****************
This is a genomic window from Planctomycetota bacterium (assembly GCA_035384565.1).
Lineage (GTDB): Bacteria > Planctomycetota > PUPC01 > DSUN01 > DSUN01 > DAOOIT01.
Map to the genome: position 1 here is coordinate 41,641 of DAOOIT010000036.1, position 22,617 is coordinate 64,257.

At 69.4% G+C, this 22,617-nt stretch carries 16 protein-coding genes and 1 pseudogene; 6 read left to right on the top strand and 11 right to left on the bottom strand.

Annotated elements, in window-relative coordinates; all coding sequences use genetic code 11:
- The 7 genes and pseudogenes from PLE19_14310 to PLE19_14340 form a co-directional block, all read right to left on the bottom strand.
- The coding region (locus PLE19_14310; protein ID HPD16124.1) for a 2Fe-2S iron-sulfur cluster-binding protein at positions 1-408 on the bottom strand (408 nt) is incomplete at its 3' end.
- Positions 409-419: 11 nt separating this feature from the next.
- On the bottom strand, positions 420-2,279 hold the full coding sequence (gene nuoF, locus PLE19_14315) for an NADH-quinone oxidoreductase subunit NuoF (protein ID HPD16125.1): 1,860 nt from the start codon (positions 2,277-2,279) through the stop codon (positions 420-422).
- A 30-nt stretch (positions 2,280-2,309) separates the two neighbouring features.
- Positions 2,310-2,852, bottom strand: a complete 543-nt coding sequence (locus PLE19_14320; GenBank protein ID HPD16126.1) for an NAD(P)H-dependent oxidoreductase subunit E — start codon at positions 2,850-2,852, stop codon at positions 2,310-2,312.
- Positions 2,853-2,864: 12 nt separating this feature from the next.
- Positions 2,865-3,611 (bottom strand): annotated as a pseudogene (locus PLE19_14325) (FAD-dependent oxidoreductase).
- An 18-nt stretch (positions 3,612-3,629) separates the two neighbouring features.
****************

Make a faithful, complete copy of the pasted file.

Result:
This is a genomic window from Planctomycetota bacterium (assembly GCA_035384565.1).
Lineage (GTDB): Bacteria > Planctomycetota > PUPC01 > DSUN01 > DSUN01 > DAOOIT01.
Map to the genome: position 1 here is coordinate 41,641 of DAOOIT010000036.1, position 22,617 is coordinate 64,257.

At 69.4% G+C, this 22,617-nt stretch carries 16 protein-coding genes and 1 pseudogene; 6 read left to right on the top strand and 11 right to left on the bottom strand.

Annotated elements, in window-relative coordinates; all coding sequences use genetic code 11:
- The 7 genes and pseudogenes from PLE19_14310 to PLE19_14340 form a co-directional block, all read right to left on the bottom strand.
- The coding region (locus PLE19_14310; protein ID HPD16124.1) for a 2Fe-2S iron-sulfur cluster-binding protein at positions 1-408 on the bottom strand (408 nt) is incomplete at its 3' end.
- Positions 409-419: 11 nt separating this feature from the next.
- On the bottom strand, positions 420-2,279 hold the full coding sequence (gene nuoF, locus PLE19_14315) for an NADH-quinone oxidoreductase subunit NuoF (protein ID HPD16125.1): 1,860 nt from the start codon (positions 2,277-2,279) through the stop codon (positions 420-422).
- A 30-nt stretch (positions 2,280-2,309) separates the two neighbouring features.
- Positions 2,310-2,852, bottom strand: a complete 543-nt coding sequence (locus PLE19_14320; GenBank protein ID HPD16126.1) for an NAD(P)H-dependent oxidoreductase subunit E — start codon at positions 2,850-2,852, stop codon at positions 2,310-2,312.
- Positions 2,853-2,864: 12 nt separating this feature from the next.
- Positions 2,865-3,611 (bottom strand): annotated as a pseudogene (locus PLE19_14325) (FAD-dependent oxidoreductase).
- An 18-nt stretch (positions 3,612-3,629) separates the two neighbouring features.